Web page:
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shutterfish

a little help?

16 posts in this topic

I want to get a kayak for fishing freshwater (gentle rivers, lakes). I am looking to buy used if possible, but could you guys give me some options to look at? I know nothing about kayaks so I don't know exactly what I am looking for. I guess I want sometihng with a little room for gear, a place to put a rod while I am paddling (and a place to put the paddle while I am fishing). I'm in MA, so if you know of any good stores around, that would also be great. Also, I need a roof rack for my car- any help there for used racks would help out (or if you know a way to transport a kayak without a rack please let me know how- I have a 4 door sedan). Thanks.

 

-shutterfish

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IMHO the WS Pungo is the best sit inside yak around for your needs.I added 2 Old town bungee cord paddle holders to mine and can use them to hold rods as well.If you prefer a SOT the WS Tarpon is a great boat too.That said,you might want to wait for the new models to come out.Jon will be back from the show soon with some info on them.Good luck!

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shutterfish -

 

Search the archives here; your question comes up repeatedly. Have a look at http://*******/. Lots of info and resources there, including a kayak/canoe fishing bulletin board. The bulletin boards are here: http://www.*******/message/. Search the archives there as well.

 

I'll second Bernie on the Pungo. A lot of Massachusetts guys seem to like them. I'm one. Stable, tracks well, and you can use it as a layout boat for duck hunting right into ice season. Good place to shop is Billington Sea Kayak down in Plymouth. Directions and info here: http://www.billingtonseakayak.com/. They've got a big old lake in their backyard, so you can try out and compare a bunch of boats at once. Wilderness House on Comm. Ave. in Boston is another place that has some knowledgeable people about both boats and fishing. Good luck.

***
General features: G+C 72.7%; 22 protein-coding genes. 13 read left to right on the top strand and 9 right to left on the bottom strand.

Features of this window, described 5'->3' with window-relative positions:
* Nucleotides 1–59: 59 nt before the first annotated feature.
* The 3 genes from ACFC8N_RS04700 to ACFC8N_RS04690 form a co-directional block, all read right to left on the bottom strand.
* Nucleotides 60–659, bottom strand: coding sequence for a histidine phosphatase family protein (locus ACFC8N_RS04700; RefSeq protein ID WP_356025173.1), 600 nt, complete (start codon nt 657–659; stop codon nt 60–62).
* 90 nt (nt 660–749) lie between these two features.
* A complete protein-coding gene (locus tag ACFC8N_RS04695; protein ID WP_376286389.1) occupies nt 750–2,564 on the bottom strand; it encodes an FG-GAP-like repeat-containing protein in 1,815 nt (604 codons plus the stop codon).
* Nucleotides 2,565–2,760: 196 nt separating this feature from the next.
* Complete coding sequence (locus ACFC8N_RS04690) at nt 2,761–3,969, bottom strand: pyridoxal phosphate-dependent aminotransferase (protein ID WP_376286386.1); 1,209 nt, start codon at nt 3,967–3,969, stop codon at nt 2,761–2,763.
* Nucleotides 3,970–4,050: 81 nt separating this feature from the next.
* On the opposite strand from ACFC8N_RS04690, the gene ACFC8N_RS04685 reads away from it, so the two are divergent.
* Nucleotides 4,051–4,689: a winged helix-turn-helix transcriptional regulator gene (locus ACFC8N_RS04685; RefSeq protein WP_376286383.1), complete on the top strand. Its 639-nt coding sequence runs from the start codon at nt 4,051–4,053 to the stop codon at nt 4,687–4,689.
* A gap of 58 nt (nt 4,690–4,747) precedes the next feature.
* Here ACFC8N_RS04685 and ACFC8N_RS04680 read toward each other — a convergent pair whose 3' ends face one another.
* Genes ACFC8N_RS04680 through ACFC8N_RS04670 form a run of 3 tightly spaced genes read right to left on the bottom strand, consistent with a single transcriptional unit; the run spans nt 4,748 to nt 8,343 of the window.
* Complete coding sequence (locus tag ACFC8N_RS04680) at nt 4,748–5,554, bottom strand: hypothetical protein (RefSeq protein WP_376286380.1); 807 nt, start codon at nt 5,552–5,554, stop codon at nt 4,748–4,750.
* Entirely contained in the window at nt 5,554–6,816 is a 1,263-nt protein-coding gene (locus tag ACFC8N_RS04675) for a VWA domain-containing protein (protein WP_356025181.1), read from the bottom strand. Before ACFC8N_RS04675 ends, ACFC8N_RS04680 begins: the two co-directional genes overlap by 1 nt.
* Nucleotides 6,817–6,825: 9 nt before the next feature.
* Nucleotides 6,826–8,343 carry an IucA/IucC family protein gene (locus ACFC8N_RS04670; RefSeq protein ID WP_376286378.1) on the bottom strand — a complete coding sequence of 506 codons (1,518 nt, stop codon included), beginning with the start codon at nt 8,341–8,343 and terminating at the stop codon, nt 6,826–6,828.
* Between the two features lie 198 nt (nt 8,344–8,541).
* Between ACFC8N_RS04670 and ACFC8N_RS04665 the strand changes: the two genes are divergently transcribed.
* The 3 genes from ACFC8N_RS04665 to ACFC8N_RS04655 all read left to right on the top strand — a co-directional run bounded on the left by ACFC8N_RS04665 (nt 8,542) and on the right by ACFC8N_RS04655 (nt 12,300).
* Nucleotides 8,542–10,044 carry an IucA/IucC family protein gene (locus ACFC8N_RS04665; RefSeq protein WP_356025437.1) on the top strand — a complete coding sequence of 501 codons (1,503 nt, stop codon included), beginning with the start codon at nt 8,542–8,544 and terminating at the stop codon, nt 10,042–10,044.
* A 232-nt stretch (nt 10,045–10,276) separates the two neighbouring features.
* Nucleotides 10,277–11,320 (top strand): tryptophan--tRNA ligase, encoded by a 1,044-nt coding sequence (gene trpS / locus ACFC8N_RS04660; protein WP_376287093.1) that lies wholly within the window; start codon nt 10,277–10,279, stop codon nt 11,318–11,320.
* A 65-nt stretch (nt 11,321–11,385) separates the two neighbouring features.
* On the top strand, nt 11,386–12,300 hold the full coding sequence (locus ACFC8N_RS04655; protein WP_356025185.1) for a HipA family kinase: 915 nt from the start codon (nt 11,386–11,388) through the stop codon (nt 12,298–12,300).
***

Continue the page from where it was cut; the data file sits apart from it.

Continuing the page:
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I wouldn't have thought that a Tarpon would be a great choice for fishing on rivers. It would be too big and unwieldy for any close quarters fishing. Great if you fish the big water though, from what I hear.

The Pungo sounds good for the fresh water stuff in particular, or in the SOT arena I guess a Cobra Explorer or Navigator would be a good start point.

 

You can buy foam blocks that allow you to mount a Yak directly onto the roof of a car. My advice though, would be to get a roof rack of some kind and then use the foam blocks on that. Note: if you can get a rack that has a "flat" cross section on the cross bars rather than round, this makes loading the yak onto the foam blocks easier as they don't rotate round the bars. I have the foam blocks on my factory Jeep rack and they work great, just as good as the expensive Yakima setup with kayak rollers and mounts, that I bought for our other vehicle (a Honda Odyssey).

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shutter: all the above advice, Orb, others, very good. I personally have two very large kayaks (>100 lbs each). The weight is taxing. I am looking at the Heritage Featherlite Angler to keep in the city (I live in NYC and keep things in 24 hour accessible storage). It is only 37 lbs, has two recessed rod holders, 30" wide, 9'5" long. It is a SIK with a very large cockpit.

 

I think this would be an excellent intro boat for you to look at, especially for freshwater, river areas.

 

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Dune%20Path.jpg

SOL # 925

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You could visit Jon's web site and read the article "Choosing a Kayak" this will help yopu inthe decision making process. He also have other articles that can prove very useful to you. In adition, there is a book called "KAYAK FISHING: The Revolution" by Ken Daubert that has been an extremely helpful tool for me.

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AMAZIN!